I am not at all qualified to comment on this statement without doing a little digging, and since I am short on time I will just wait and see if someone else chimes in here.

BZFN note that the their TFT operations are not sensitive to smooth structure. They then go on to show how the proof of the existence of a TFT given a perfect stack can be extended to give proof of the existence of a TFT on spaces as well. This is the second proposition/theorem.

I will quit here and send this over to the nnLab for further work. Also, I will begin to say something there about the Deligne–Kontsevich conjectures for derived centers.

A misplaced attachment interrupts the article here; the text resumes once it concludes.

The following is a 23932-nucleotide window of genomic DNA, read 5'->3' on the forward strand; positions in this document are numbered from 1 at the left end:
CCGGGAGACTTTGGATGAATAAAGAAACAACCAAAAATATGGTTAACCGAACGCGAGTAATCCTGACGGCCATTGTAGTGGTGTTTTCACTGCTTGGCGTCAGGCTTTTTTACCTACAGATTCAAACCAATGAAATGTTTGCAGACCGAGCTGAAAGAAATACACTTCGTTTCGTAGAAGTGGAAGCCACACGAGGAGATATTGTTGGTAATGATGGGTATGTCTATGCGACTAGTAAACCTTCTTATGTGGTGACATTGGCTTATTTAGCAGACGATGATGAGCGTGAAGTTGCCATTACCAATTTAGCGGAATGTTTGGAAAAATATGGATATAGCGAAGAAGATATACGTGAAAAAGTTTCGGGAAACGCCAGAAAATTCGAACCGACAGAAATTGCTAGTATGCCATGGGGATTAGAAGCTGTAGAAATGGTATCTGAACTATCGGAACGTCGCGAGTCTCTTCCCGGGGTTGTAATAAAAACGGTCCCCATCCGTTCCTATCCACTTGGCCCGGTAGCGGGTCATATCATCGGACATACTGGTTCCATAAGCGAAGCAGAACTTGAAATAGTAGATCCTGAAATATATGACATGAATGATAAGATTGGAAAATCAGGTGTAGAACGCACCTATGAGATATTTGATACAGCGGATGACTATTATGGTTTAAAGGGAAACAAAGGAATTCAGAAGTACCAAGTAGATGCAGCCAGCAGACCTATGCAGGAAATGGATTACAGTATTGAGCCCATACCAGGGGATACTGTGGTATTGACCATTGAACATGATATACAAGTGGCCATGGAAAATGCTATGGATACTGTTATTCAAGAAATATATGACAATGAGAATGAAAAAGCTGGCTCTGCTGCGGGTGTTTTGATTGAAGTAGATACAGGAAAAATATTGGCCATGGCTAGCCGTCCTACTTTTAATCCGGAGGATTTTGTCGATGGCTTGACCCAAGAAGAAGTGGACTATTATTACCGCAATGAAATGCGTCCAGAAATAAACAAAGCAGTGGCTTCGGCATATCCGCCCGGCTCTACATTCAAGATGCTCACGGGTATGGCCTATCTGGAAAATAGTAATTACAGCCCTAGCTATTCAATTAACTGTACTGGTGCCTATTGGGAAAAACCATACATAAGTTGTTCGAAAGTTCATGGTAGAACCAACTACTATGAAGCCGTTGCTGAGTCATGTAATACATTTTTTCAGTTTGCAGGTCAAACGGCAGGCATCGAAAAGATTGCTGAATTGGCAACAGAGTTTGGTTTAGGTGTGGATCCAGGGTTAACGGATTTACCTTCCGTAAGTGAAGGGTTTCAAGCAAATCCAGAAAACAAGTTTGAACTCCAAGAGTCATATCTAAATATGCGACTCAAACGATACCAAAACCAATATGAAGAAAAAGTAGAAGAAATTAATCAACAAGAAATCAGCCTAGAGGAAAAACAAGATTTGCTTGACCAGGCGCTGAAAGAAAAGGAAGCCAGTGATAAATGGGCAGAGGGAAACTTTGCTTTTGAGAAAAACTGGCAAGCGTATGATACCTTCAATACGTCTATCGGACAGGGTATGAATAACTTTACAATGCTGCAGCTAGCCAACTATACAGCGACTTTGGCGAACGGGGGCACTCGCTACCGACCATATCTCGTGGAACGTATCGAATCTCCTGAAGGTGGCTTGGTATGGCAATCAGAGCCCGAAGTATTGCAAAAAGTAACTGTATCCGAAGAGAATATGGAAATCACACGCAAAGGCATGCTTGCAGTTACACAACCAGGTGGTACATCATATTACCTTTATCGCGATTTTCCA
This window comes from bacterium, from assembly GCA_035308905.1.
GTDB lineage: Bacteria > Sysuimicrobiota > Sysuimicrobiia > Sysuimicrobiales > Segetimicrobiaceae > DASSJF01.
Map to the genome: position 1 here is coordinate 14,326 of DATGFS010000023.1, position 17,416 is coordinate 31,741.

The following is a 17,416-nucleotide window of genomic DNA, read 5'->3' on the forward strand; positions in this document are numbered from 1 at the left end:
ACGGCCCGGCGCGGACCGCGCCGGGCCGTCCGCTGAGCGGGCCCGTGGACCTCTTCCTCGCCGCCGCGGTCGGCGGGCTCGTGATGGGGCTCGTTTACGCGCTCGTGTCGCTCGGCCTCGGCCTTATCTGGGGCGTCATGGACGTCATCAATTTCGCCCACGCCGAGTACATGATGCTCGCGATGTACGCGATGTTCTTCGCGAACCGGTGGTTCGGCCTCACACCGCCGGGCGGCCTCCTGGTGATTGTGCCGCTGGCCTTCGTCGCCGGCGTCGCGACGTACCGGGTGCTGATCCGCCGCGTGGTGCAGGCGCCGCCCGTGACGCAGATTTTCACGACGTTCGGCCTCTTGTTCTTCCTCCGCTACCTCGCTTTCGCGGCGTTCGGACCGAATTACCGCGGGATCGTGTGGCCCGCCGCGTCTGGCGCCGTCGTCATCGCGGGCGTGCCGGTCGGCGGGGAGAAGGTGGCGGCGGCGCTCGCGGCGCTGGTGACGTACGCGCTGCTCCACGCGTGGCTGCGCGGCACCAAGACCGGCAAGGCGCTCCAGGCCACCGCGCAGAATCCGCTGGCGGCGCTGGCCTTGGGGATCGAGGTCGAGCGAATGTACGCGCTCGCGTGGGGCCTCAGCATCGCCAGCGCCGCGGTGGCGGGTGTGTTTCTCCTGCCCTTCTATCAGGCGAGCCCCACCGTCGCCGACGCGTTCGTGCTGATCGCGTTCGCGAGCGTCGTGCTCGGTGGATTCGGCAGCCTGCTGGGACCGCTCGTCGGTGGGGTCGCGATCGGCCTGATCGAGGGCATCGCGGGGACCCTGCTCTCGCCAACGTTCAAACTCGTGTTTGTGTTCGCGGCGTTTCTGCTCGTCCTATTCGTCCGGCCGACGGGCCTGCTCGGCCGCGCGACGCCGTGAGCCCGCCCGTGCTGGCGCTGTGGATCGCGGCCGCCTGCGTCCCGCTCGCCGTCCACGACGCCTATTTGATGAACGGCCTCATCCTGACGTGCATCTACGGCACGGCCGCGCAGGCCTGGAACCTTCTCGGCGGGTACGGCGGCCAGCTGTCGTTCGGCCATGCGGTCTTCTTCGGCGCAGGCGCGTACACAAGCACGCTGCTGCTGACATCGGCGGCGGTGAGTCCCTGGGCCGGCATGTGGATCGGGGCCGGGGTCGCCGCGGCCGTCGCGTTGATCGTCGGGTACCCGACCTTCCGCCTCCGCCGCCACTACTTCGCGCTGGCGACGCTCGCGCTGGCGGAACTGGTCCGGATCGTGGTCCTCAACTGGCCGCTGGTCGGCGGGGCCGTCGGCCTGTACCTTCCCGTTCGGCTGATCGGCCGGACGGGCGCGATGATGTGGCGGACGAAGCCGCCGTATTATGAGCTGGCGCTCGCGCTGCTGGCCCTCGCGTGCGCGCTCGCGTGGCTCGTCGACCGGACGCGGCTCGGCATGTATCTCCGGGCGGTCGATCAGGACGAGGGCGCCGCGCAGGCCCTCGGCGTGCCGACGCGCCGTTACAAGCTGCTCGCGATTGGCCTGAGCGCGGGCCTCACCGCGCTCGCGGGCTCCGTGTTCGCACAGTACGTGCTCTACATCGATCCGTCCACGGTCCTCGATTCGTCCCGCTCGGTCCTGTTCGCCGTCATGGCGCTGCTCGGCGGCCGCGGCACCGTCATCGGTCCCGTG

Posted at June 3, 2009 5:57 AM UTC

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Re: Journal Club — Geometric Infinity-Function Theory — Week 6

Nice job Alex. I still have a lot of catching up to do before I can join the discussion but I haven’t forgotten about it.

Posted by: Christoph Sachse on June 3, 2009 10:29 PM | Permalink | Reply to this

Re: Journal Club — Geometric Infinity-Function Theory — Week 6

Thanks, Alex, for this!

And thanks to John for posting it here. I have been on vacation and offline last week without telling you all. But now I am back. Will try to catch up with what happened here.

On the other hand, tonight I’ll take a night train to Oberwolfach for next week’s workshop “Strings, Fields and Topology”. While on-topic for our journal club, I’ll have to see how much spare time I find myself left with…

Posted by: Urs Schreiber on June 7, 2009 4:05 PM | Permalink | Reply to this